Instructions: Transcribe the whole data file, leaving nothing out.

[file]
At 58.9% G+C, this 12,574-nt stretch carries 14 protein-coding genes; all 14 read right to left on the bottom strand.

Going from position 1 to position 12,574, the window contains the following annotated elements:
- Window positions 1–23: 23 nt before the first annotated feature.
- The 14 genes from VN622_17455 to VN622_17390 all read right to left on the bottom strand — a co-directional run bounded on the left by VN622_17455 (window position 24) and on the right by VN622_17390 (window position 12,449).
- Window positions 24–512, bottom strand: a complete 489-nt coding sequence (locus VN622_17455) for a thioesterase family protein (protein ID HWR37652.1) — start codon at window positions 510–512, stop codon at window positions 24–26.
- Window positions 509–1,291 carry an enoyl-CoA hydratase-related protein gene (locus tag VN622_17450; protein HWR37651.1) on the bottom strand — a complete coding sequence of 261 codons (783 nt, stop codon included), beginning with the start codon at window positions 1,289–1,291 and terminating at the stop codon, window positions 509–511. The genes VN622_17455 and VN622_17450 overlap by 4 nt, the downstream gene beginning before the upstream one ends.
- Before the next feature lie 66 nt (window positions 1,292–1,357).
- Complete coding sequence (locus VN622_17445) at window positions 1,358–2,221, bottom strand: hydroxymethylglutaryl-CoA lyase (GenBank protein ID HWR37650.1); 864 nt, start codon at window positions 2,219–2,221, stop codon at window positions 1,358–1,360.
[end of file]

At 58.9% G+C, this 12,574-nt stretch carries 14 protein-coding genes; all 14 read right to left on the bottom strand.

Going from position 1 to position 12,574, the window contains the following annotated elements:
- Window positions 1–23: 23 nt before the first annotated feature.
- The 14 genes from VN622_17455 to VN622_17390 all read right to left on the bottom strand — a co-directional run bounded on the left by VN622_17455 (window position 24) and on the right by VN622_17390 (window position 12,449).
- Window positions 24–512, bottom strand: a complete 489-nt coding sequence (locus VN622_17455) for a thioesterase family protein (protein ID HWR37652.1) — start codon at window positions 510–512, stop codon at window positions 24–26.
- Window positions 509–1,291 carry an enoyl-CoA hydratase-related protein gene (locus tag VN622_17450; protein HWR37651.1) on the bottom strand — a complete coding sequence of 261 codons (783 nt, stop codon included), beginning with the start codon at window positions 1,289–1,291 and terminating at the stop codon, window positions 509–511. The genes VN622_17455 and VN622_17450 overlap by 4 nt, the downstream gene beginning before the upstream one ends.
- Before the next feature lie 66 nt (window positions 1,292–1,357).
- Complete coding sequence (locus VN622_17445) at window positions 1,358–2,221, bottom strand: hydroxymethylglutaryl-CoA lyase (GenBank protein ID HWR37650.1); 864 nt, start codon at window positions 2,219–2,221, stop codon at window positions 1,358–1,360.